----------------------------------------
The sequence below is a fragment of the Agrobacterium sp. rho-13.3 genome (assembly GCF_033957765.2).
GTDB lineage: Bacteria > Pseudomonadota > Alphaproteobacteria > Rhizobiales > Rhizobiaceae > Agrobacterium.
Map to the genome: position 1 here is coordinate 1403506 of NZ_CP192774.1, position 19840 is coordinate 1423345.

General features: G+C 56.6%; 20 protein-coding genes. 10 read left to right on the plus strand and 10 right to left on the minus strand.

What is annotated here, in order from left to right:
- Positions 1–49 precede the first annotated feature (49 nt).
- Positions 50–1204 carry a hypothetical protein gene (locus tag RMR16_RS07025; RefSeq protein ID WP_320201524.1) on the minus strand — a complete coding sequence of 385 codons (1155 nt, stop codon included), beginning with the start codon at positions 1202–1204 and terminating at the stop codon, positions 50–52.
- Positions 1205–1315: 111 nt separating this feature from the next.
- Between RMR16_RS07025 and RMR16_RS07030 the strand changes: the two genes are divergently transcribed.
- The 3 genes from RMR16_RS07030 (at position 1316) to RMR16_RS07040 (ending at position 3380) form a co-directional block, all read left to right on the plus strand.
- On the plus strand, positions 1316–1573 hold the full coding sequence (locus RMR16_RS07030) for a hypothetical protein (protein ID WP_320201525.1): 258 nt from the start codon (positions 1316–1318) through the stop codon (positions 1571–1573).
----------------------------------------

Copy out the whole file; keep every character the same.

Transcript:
The sequence below is a fragment of the Agrobacterium sp. rho-13.3 genome (assembly GCF_033957765.2).
GTDB lineage: Bacteria > Pseudomonadota > Alphaproteobacteria > Rhizobiales > Rhizobiaceae > Agrobacterium.
Map to the genome: position 1 here is coordinate 1403506 of NZ_CP192774.1, position 19840 is coordinate 1423345.

General features: G+C 56.6%; 20 protein-coding genes. 10 read left to right on the plus strand and 10 right to left on the minus strand.

What is annotated here, in order from left to right:
- Positions 1–49 precede the first annotated feature (49 nt).
- Positions 50–1204 carry a hypothetical protein gene (locus tag RMR16_RS07025; RefSeq protein ID WP_320201524.1) on the minus strand — a complete coding sequence of 385 codons (1155 nt, stop codon included), beginning with the start codon at positions 1202–1204 and terminating at the stop codon, positions 50–52.
- Positions 1205–1315: 111 nt separating this feature from the next.
- Between RMR16_RS07025 and RMR16_RS07030 the strand changes: the two genes are divergently transcribed.
- The 3 genes from RMR16_RS07030 (at position 1316) to RMR16_RS07040 (ending at position 3380) form a co-directional block, all read left to right on the plus strand.
- On the plus strand, positions 1316–1573 hold the full coding sequence (locus RMR16_RS07030) for a hypothetical protein (protein ID WP_320201525.1): 258 nt from the start codon (positions 1316–1318) through the stop codon (positions 1571–1573).